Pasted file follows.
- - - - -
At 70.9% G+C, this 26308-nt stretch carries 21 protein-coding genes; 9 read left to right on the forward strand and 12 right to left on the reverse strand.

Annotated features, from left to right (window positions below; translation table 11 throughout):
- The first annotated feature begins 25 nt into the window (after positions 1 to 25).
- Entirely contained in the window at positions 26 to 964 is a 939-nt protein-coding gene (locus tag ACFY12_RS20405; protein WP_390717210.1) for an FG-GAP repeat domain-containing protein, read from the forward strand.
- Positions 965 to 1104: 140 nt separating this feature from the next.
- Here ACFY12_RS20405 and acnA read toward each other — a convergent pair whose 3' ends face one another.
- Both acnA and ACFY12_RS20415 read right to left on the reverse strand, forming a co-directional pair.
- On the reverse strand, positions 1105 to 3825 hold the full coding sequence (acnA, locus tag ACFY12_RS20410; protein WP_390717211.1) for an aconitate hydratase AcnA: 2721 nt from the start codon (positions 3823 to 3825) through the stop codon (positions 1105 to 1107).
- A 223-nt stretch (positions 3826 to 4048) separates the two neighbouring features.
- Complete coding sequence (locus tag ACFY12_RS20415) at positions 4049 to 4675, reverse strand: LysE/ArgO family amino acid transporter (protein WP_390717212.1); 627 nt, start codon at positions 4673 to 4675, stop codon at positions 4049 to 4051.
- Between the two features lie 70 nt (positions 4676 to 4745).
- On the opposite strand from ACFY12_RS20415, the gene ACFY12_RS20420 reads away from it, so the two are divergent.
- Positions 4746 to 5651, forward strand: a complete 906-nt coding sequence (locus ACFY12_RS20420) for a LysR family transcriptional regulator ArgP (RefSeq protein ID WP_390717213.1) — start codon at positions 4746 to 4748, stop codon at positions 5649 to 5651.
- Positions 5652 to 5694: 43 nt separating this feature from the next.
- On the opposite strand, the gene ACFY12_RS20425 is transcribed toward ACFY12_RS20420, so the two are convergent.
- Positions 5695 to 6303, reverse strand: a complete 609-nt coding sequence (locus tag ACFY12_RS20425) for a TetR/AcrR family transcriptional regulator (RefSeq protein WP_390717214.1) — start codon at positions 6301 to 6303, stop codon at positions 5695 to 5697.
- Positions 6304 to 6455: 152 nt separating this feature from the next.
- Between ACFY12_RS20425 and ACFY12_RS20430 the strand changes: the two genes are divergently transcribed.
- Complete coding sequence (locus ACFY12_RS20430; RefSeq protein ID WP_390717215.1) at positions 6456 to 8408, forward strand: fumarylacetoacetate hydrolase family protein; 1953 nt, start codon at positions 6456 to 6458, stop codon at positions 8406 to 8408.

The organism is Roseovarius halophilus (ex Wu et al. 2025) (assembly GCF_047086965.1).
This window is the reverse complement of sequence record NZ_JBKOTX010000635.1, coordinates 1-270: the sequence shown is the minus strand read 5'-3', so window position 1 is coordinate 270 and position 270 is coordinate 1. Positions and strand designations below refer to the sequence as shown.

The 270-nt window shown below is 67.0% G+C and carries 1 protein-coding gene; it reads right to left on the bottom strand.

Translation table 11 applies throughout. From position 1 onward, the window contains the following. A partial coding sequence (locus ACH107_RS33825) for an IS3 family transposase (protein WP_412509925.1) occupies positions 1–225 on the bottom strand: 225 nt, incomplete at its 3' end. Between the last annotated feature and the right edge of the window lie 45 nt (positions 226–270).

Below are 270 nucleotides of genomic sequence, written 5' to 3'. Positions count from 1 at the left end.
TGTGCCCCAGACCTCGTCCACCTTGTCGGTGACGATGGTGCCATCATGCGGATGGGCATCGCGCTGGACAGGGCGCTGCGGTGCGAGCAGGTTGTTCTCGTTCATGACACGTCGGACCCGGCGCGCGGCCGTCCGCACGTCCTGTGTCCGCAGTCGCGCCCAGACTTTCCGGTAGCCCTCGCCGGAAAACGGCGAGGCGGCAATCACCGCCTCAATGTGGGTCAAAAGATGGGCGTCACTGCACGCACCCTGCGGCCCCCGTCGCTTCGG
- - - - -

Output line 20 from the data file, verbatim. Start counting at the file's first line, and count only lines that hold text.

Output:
The organism is Roseovarius halophilus (ex Wu et al. 2025) (assembly GCF_047086965.1).